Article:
A report from the Canadian Myeloproliferative Neoplasm Group has outlined different patterns of treatment failure from JAK inhibitor therapy in patients with myelofibrosis. The report, published in JCO Oncology Practice, suggests management practices for each pattern of response.
Vikas Gupta, MD
A report from the Canadian Myeloproliferative Neoplasm (MPN) Group has outlined different patterns of treatment failure from JAK inhibitor therapy in patients with myelofibrosis. The report, published inJCO Oncology Practice,suggests management practices for each pattern of response.1
Ruxolitinib (Jakafi), a JAK1/2 inhibitor, is a standard of care for patients with myelofibrosis that has shown significant improvement in symptoms. Although the experience with ruxolitinib is well known, the criteria for failure have been less well defined and are heterogeneous. Vikas Gupta, MD, and the study co-authors pointed out the variability of discontinuation rates from ruxolitinib treatment and eligibility criteria for clinical trials of second-line agents as examples of the different definitions of ruxolitinib failure.
Gupta et al stressed that an understanding of the cause of a patient’s resistance or intolerance to treatment and the pattern of failure are necessary to know how to treat these patients next. They defined 7 potential patterns of JAK inhibitor therapy failure and offered a potential management strategy for each.
One such pattern is a suboptimal spleen response, which was considered to be a less than 25% reduction in palpable splenomegaly or persistent symptomatic splenomegaly after at least 3 months of receiving the optimal dose of JAK inhibitor therapy. A loss of spleen response was determined to be a more than 50% increase in spleen length from the patient’s best response.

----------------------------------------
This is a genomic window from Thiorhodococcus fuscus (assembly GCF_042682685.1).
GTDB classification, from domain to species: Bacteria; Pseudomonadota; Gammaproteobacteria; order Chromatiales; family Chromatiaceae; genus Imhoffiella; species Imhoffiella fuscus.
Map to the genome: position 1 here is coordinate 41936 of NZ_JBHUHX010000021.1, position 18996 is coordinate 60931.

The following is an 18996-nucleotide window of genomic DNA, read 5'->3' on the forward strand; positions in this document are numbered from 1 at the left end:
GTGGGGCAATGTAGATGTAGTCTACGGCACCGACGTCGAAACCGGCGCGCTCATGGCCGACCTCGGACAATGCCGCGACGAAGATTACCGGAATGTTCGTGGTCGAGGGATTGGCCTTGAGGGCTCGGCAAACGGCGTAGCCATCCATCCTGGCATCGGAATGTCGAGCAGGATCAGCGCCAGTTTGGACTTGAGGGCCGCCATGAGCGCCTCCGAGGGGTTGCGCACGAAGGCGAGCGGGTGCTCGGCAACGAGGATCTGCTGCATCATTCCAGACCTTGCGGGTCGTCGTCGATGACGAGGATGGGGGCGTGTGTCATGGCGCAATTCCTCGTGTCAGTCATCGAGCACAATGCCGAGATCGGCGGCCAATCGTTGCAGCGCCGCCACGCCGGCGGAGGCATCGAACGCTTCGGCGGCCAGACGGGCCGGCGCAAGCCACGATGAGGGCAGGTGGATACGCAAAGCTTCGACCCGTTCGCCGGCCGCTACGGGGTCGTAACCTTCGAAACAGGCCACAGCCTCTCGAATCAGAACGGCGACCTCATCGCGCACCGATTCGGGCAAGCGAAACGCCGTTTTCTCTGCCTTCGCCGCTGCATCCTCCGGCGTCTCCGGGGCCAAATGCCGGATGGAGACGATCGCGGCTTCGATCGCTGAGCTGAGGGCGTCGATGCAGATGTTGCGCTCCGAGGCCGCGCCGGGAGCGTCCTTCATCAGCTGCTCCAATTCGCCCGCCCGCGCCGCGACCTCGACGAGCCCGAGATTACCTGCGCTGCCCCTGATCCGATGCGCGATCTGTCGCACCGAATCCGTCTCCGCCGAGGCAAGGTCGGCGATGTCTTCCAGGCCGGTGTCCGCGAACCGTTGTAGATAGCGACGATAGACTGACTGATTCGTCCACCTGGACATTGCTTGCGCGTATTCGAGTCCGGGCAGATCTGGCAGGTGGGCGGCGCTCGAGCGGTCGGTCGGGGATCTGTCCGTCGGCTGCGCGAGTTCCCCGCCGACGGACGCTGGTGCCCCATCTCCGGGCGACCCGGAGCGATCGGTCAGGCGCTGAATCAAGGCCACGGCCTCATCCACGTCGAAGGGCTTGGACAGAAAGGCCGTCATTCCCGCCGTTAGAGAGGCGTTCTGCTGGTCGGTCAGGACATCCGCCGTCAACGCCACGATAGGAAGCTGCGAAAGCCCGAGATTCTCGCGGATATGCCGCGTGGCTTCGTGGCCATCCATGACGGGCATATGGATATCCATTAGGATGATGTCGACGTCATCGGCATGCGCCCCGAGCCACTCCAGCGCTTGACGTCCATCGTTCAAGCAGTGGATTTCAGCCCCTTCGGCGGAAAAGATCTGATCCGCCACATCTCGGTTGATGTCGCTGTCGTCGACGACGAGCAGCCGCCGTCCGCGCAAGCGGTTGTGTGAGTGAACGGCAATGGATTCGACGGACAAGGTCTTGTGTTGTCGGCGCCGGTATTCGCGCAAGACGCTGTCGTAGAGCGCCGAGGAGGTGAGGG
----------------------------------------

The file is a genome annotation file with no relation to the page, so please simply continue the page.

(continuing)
In this case, the authors suggested reviewing dosing, compliance, and drug-drug interactions and potentially increasing the dose of ruxolitinib if possible. They noted that the reintroduction of ruxolitinib after a period of time could result in new spleen responses in a small group of patients.
Additionally, hematopoietic stem cell transplantation (HCT) should be considered for eligible patients to overcome the modest survival rates of patients with suboptimal or loss of spleen response, amounting to 14 to 18 months. Other options include switching to fedratinib (Inrebic), clinical trials, salvage therapies, and splenectomy.
A third pattern is the development of anemia that requires transfusions. Although anemia is a known adverse event associated with ruxolitinibwith 96.1% of patients treated with ruxolitinib in the COMFORT-1 trial2developing anemia of any gradeand a known feature of progressive myelofibrosis, transfusion-requiring anemia after 24 weeks of treatment could be due to ruxolitinib failure. The Canadian MPN Group defined transfusion-dependent anemia as requiring at least 4 units of red blood cell transfusions in 8 weeks occurring within 6 months of ruxolitinib treatment. Those with transfusion-dependent anemia and myelofibrosis receiving JAK inhibition have a median survival of 8 months, according to a study from the Princess Margaret Cancer Centre.3
Erythropoiesis-stimulating agents were suggested to treat the anemia as long as the patient was otherwise responding well to treatment with ruxolitinib and had a serum erythropoietin level below 500 IU/L. The dose of ruxolitinib could also be reduced in patients who did not have a low erythropoietin level.